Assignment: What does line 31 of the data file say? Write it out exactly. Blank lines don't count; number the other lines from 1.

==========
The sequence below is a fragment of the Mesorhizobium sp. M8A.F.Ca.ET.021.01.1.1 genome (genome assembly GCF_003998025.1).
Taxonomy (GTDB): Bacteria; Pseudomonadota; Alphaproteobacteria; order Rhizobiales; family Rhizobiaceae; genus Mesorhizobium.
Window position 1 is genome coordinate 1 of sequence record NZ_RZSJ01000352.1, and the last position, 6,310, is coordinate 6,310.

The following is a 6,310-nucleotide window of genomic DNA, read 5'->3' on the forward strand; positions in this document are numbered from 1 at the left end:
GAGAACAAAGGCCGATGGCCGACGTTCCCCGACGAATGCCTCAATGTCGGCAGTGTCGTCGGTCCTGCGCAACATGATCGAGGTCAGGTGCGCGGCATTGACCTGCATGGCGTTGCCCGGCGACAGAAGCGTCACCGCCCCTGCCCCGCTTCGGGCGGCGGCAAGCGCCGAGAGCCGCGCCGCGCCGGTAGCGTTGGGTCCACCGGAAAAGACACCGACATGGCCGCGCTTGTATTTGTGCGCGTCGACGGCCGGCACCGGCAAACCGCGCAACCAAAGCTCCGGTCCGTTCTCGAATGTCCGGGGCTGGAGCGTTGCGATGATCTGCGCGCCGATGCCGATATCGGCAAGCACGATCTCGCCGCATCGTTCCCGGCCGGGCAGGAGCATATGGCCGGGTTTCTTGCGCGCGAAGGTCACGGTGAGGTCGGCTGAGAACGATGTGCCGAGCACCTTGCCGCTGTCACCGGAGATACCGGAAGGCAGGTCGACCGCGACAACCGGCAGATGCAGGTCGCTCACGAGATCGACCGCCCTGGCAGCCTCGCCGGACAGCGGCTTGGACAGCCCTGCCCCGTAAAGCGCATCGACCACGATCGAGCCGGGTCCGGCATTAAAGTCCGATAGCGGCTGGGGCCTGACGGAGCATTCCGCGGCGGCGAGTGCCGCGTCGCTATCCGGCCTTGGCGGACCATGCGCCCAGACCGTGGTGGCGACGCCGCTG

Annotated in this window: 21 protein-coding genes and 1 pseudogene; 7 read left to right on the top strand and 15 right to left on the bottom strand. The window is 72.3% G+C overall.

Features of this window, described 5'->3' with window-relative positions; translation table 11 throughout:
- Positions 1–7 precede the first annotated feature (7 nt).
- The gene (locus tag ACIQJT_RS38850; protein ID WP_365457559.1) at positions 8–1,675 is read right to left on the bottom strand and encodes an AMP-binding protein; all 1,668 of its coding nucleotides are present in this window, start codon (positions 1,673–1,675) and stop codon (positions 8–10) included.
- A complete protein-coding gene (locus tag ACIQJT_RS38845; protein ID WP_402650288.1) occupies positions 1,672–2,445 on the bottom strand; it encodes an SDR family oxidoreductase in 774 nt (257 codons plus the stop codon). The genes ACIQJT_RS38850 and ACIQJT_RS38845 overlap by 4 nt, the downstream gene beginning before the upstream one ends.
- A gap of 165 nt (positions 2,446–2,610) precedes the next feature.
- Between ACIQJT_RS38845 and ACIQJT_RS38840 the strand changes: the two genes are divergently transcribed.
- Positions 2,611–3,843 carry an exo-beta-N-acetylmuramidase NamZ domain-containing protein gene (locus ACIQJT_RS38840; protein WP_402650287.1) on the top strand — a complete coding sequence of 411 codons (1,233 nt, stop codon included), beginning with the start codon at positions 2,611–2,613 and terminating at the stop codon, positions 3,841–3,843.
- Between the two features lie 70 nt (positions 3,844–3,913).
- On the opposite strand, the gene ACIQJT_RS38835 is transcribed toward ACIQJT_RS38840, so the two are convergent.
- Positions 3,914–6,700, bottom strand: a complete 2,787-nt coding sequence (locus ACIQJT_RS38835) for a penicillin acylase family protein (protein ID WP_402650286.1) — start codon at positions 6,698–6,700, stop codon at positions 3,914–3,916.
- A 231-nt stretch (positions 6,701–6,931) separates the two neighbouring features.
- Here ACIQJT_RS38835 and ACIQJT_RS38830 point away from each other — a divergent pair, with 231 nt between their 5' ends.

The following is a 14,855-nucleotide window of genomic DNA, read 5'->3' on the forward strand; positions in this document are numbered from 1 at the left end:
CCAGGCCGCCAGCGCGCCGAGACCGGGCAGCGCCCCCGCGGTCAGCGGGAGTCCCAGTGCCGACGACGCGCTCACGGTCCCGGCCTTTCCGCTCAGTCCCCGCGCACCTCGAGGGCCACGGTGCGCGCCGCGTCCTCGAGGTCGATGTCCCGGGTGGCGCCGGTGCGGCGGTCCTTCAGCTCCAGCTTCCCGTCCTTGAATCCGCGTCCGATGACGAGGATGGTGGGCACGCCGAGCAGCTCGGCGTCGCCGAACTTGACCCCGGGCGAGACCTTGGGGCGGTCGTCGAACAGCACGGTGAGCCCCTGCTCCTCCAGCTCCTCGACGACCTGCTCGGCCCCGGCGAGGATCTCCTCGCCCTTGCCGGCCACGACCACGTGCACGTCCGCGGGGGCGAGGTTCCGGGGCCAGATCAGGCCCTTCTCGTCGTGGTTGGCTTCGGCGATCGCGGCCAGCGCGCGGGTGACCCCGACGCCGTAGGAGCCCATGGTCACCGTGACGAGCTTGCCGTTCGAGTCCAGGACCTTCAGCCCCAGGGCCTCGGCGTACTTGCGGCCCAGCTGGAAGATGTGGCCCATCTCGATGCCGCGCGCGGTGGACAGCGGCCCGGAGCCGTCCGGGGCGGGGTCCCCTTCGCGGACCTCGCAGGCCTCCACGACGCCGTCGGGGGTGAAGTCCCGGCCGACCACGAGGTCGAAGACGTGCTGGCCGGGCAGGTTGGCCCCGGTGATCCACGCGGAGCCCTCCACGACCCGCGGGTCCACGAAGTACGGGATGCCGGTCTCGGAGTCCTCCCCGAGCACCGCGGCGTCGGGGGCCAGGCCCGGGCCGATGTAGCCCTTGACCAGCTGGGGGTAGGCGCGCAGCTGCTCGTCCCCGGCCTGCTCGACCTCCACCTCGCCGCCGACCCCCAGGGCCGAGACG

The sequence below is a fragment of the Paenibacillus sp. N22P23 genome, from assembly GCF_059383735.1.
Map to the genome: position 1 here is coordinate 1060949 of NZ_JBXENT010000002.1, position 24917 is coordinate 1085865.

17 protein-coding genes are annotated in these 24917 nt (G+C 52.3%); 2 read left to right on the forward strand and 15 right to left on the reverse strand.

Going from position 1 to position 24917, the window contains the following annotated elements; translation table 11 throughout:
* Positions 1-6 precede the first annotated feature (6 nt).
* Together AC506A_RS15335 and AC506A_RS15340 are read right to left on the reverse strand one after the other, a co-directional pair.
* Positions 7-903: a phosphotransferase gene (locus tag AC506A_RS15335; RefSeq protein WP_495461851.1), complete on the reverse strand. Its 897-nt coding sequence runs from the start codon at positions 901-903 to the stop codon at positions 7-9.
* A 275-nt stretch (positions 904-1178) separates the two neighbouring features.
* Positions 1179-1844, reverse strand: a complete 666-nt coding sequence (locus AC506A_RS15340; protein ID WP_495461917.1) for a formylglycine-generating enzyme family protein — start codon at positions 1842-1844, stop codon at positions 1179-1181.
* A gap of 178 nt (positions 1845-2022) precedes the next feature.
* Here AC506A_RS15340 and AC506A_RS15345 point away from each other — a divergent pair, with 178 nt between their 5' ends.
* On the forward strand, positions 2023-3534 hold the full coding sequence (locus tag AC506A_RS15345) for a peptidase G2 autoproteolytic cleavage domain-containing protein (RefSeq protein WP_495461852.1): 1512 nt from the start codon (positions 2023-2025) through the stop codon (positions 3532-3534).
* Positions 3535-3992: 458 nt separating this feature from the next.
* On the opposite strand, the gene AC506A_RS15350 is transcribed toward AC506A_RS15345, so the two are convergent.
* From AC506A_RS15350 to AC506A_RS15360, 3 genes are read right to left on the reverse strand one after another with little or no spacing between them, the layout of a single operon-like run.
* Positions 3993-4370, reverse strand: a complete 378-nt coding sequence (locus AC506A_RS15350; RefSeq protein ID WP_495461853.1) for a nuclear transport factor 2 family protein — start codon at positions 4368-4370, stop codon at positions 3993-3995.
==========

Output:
* Here AC506A_RS15340 and AC506A_RS15345 point away from each other — a divergent pair, with 178 nt between their 5' ends.